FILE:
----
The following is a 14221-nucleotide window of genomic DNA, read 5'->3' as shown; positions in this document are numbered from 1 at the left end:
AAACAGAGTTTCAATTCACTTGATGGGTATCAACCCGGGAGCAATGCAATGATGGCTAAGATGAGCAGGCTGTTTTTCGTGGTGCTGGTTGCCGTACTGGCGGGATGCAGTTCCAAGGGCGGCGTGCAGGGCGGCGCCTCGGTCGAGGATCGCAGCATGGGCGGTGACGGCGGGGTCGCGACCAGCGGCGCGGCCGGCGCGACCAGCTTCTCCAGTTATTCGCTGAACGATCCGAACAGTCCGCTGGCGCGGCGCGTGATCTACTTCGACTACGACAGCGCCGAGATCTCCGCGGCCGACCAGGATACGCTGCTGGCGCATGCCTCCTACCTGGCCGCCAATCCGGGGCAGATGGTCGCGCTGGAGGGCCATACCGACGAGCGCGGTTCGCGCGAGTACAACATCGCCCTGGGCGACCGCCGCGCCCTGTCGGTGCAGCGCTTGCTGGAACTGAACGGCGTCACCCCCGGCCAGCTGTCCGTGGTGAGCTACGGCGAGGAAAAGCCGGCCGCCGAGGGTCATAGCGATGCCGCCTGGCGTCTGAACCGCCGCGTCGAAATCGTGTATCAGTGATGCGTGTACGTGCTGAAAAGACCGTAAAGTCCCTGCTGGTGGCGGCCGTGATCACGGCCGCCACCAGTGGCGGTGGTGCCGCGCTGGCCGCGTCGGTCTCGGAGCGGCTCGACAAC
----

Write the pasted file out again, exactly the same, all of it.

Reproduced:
The following is a 14221-nucleotide window of genomic DNA, read 5'->3' as shown; positions in this document are numbered from 1 at the left end:
AAACAGAGTTTCAATTCACTTGATGGGTATCAACCCGGGAGCAATGCAATGATGGCTAAGATGAGCAGGCTGTTTTTCGTGGTGCTGGTTGCCGTACTGGCGGGATGCAGTTCCAAGGGCGGCGTGCAGGGCGGCGCCTCGGTCGAGGATCGCAGCATGGGCGGTGACGGCGGGGTCGCGACCAGCGGCGCGGCCGGCGCGACCAGCTTCTCCAGTTATTCGCTGAACGATCCGAACAGTCCGCTGGCGCGGCGCGTGATCTACTTCGACTACGACAGCGCCGAGATCTCCGCGGCCGACCAGGATACGCTGCTGGCGCATGCCTCCTACCTGGCCGCCAATCCGGGGCAGATGGTCGCGCTGGAGGGCCATACCGACGAGCGCGGTTCGCGCGAGTACAACATCGCCCTGGGCGACCGCCGCGCCCTGTCGGTGCAGCGCTTGCTGGAACTGAACGGCGTCACCCCCGGCCAGCTGTCCGTGGTGAGCTACGGCGAGGAAAAGCCGGCCGCCGAGGGTCATAGCGATGCCGCCTGGCGTCTGAACCGCCGCGTCGAAATCGTGTATCAGTGATGCGTGTACGTGCTGAAAAGACCGTAAAGTCCCTGCTGGTGGCGGCCGTGATCACGGCCGCCACCAGTGGCGGTGGTGCCGCGCTGGCCGCGTCGGTCTCGGAGCGGCTCGACAAC